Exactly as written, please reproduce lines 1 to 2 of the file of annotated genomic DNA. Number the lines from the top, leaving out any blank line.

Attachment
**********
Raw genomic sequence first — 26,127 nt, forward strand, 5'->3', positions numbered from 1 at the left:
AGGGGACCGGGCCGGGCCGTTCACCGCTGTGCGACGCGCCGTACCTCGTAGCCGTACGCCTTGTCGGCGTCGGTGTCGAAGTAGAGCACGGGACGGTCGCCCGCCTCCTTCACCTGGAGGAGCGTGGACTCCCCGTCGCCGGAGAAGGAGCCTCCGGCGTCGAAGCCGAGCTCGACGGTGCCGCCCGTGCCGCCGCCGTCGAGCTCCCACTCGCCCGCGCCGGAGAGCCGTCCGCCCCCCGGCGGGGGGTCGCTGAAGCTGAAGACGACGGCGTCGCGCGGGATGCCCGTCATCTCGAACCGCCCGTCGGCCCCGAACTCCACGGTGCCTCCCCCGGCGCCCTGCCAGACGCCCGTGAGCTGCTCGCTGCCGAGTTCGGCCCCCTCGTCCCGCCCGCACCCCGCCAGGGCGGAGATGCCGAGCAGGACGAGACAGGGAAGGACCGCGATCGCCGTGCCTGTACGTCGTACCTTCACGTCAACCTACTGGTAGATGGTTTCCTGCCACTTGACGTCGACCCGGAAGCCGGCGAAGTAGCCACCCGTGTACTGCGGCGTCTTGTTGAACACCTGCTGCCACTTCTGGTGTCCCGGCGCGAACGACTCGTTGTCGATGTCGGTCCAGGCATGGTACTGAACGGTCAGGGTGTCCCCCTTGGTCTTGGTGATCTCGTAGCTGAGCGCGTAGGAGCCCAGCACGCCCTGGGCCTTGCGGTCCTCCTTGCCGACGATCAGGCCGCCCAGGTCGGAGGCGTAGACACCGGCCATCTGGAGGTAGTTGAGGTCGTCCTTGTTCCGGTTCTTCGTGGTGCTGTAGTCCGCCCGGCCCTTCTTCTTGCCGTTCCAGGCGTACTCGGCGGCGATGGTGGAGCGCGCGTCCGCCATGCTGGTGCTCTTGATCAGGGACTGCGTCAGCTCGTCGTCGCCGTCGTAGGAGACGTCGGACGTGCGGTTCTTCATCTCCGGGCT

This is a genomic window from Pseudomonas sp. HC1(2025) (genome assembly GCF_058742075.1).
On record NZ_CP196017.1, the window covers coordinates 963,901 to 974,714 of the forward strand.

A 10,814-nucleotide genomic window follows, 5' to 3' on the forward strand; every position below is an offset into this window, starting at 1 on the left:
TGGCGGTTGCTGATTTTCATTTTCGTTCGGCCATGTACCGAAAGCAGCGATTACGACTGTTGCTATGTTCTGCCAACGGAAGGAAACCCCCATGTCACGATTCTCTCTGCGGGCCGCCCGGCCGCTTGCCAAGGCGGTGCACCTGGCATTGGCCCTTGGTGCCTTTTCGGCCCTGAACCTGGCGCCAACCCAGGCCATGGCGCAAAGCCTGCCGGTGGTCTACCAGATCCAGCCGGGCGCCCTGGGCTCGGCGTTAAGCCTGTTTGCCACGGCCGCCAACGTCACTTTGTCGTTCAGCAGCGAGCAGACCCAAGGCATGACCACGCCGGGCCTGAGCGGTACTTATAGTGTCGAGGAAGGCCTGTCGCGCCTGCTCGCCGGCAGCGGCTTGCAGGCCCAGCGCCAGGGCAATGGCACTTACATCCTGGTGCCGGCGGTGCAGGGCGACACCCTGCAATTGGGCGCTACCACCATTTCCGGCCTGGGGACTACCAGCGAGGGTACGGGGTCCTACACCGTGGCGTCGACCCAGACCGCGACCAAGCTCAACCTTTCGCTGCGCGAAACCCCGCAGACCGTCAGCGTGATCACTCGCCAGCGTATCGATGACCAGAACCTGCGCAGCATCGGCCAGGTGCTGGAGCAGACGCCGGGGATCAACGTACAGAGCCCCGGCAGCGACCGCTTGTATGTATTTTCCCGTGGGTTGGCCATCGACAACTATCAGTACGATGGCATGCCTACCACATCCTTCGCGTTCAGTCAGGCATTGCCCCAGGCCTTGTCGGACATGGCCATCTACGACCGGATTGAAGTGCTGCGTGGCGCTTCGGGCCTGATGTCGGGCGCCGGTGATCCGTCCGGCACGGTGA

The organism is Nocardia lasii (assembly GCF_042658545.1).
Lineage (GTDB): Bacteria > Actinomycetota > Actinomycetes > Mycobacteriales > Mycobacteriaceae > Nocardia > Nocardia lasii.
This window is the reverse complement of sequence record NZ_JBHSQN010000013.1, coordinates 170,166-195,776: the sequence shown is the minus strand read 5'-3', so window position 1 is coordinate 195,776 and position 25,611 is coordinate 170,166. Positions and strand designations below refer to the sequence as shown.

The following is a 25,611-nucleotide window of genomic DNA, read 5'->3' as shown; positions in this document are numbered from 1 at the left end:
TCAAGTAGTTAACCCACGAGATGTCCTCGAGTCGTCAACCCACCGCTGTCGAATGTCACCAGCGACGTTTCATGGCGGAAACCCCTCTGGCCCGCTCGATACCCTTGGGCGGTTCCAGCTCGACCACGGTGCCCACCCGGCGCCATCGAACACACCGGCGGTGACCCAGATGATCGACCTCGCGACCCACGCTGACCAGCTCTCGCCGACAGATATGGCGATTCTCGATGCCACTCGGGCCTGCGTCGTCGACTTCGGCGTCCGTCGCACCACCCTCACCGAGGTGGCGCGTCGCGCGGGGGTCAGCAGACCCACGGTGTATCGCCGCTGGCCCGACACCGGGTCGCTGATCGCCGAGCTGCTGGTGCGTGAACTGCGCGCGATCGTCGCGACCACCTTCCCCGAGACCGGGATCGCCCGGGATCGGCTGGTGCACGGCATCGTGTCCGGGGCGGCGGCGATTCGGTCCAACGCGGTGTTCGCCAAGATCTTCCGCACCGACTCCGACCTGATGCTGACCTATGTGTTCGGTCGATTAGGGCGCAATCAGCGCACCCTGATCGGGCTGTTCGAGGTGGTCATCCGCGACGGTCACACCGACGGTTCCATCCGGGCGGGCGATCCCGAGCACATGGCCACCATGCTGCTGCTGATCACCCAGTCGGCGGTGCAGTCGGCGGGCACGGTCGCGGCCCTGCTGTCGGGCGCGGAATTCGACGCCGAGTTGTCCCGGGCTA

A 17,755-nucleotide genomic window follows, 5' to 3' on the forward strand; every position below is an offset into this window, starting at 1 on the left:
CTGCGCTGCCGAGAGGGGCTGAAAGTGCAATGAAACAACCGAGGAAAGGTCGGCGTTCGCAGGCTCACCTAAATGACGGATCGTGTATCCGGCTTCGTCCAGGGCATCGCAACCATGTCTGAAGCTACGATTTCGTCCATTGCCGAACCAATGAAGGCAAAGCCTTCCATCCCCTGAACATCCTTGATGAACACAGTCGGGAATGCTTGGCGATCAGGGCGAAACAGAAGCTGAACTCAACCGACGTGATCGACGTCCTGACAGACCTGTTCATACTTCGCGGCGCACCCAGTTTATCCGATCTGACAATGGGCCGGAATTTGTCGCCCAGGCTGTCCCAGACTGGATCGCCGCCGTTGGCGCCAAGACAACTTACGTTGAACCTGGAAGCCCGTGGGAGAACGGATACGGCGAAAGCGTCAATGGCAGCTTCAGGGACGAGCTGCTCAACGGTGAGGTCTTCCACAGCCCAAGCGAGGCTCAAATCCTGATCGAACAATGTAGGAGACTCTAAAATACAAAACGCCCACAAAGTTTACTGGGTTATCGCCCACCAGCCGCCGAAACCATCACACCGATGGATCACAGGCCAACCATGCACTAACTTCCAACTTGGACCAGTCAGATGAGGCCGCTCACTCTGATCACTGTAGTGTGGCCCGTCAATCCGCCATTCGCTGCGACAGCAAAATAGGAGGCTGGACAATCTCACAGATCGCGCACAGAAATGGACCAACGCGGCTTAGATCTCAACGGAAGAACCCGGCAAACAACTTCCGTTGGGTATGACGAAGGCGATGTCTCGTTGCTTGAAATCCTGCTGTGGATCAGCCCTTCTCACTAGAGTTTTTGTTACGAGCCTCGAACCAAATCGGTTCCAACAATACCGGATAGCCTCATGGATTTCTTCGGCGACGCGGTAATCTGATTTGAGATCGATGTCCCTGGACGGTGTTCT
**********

Raw genomic sequence first — 26,127 nt, forward strand, 5'->3', positions numbered from 1 at the left:
AGGGGACCGGGCCGGGCCGTTCACCGCTGTGCGACGCGCCGTACCTCGTAGCCGTACGCCTTGTCGGCGTCGGTGTCGAAGTAGAGCACGGGACGGTCGCCCGCCTCCTTCACCTGGAGGAGCGTGGACTCCCCGTCGCCGGAGAAGGAGCCTCCGGCGTCGAAGCCGAGCTCGACGGTGCCGCCCGTGCCGCCGCCGTCGAGCTCCCACTCGCCCGCGCCGGAGAGCCGTCCGCCCCCCGGCGGGGGGTCGCTGAAGCTGAAGACGACGGCGTCGCGCGGGATGCCCGTCATCTCGAACCGCCCGTCGGCCCCGAACTCCACGGTGCCTCCCCCGGCGCCCTGCCAGACGCCCGTGAGCTGCTCGCTGCCGAGTTCGGCCCCCTCGTCCCGCCCGCACCCCGCCAGGGCGGAGATGCCGAGCAGGACGAGACAGGGAAGGACCGCGATCGCCGTGCCTGTACGTCGTACCTTCACGTCAACCTACTGGTAGATGGTTTCCTGCCACTTGACGTCGACCCGGAAGCCGGCGAAGTAGCCACCCGTGTACTGCGGCGTCTTGTTGAACACCTGCTGCCACTTCTGGTGTCCCGGCGCGAACGACTCGTTGTCGATGTCGGTCCAGGCATGGTACTGAACGGTCAGGGTGTCCCCCTTGGTCTTGGTGATCTCGTAGCTGAGCGCGTAGGAGCCCAGCACGCCCTGGGCCTTGCGGTCCTCCTTGCCGACGATCAGGCCGCCCAGGTCGGAGGCGTAGACACCGGCCATCTGGAGGTAGTTGAGGTCGTCCTTGTTCCGGTTCTTCGTGGTGCTGTAGTCCGCCCGGCCCTTCTTCTTGCCGTTCCAGGCGTACTCGGCGGCGATGGTGGAGCGCGCGTCCGCCATGCTGGTGCTCTTGATCAGGGACTGCGTCAGCTCGTCGTCGCCGTCGTAGGAGACGTCGGACGTGCGGTTCTTCATCTCCGGGCT